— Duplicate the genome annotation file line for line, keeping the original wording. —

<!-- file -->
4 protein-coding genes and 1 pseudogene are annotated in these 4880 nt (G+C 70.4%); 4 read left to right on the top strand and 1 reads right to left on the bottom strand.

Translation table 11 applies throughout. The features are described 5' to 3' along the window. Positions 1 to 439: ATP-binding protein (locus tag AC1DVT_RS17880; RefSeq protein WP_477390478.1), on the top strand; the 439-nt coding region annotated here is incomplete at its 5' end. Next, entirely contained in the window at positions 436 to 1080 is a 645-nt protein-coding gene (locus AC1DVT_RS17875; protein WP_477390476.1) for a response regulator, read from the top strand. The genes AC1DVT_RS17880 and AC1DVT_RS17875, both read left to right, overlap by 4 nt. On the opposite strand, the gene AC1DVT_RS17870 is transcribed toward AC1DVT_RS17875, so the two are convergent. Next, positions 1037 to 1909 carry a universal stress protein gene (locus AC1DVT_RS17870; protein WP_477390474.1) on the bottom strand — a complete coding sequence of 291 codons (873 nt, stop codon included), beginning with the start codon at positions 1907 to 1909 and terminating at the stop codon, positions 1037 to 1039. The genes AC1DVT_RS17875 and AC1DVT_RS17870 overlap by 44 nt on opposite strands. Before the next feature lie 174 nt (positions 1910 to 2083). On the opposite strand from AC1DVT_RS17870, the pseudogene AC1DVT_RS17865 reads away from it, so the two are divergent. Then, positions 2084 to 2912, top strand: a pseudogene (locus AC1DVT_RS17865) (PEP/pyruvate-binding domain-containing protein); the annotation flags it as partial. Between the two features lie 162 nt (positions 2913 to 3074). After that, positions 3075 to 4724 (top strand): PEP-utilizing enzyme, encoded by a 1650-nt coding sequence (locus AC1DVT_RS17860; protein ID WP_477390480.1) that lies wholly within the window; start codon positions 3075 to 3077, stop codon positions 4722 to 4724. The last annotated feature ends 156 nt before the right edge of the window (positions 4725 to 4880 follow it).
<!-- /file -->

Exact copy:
4 protein-coding genes and 1 pseudogene are annotated in these 4880 nt (G+C 70.4%); 4 read left to right on the top strand and 1 reads right to left on the bottom strand.

Translation table 11 applies throughout. The features are described 5' to 3' along the window. Positions 1 to 439: ATP-binding protein (locus tag AC1DVT_RS17880; RefSeq protein WP_477390478.1), on the top strand; the 439-nt coding region annotated here is incomplete at its 5' end. Next, entirely contained in the window at positions 436 to 1080 is a 645-nt protein-coding gene (locus AC1DVT_RS17875; protein WP_477390476.1) for a response regulator, read from the top strand. The genes AC1DVT_RS17880 and AC1DVT_RS17875, both read left to right, overlap by 4 nt. On the opposite strand, the gene AC1DVT_RS17870 is transcribed toward AC1DVT_RS17875, so the two are convergent. Next, positions 1037 to 1909 carry a universal stress protein gene (locus AC1DVT_RS17870; protein WP_477390474.1) on the bottom strand — a complete coding sequence of 291 codons (873 nt, stop codon included), beginning with the start codon at positions 1907 to 1909 and terminating at the stop codon, positions 1037 to 1039. The genes AC1DVT_RS17875 and AC1DVT_RS17870 overlap by 44 nt on opposite strands. Before the next feature lie 174 nt (positions 1910 to 2083). On the opposite strand from AC1DVT_RS17870, the pseudogene AC1DVT_RS17865 reads away from it, so the two are divergent. Then, positions 2084 to 2912, top strand: a pseudogene (locus AC1DVT_RS17865) (PEP/pyruvate-binding domain-containing protein); the annotation flags it as partial. Between the two features lie 162 nt (positions 2913 to 3074). After that, positions 3075 to 4724 (top strand): PEP-utilizing enzyme, encoded by a 1650-nt coding sequence (locus AC1DVT_RS17860; protein ID WP_477390480.1) that lies wholly within the window; start codon positions 3075 to 3077, stop codon positions 4722 to 4724. The last annotated feature ends 156 nt before the right edge of the window (positions 4725 to 4880 follow it).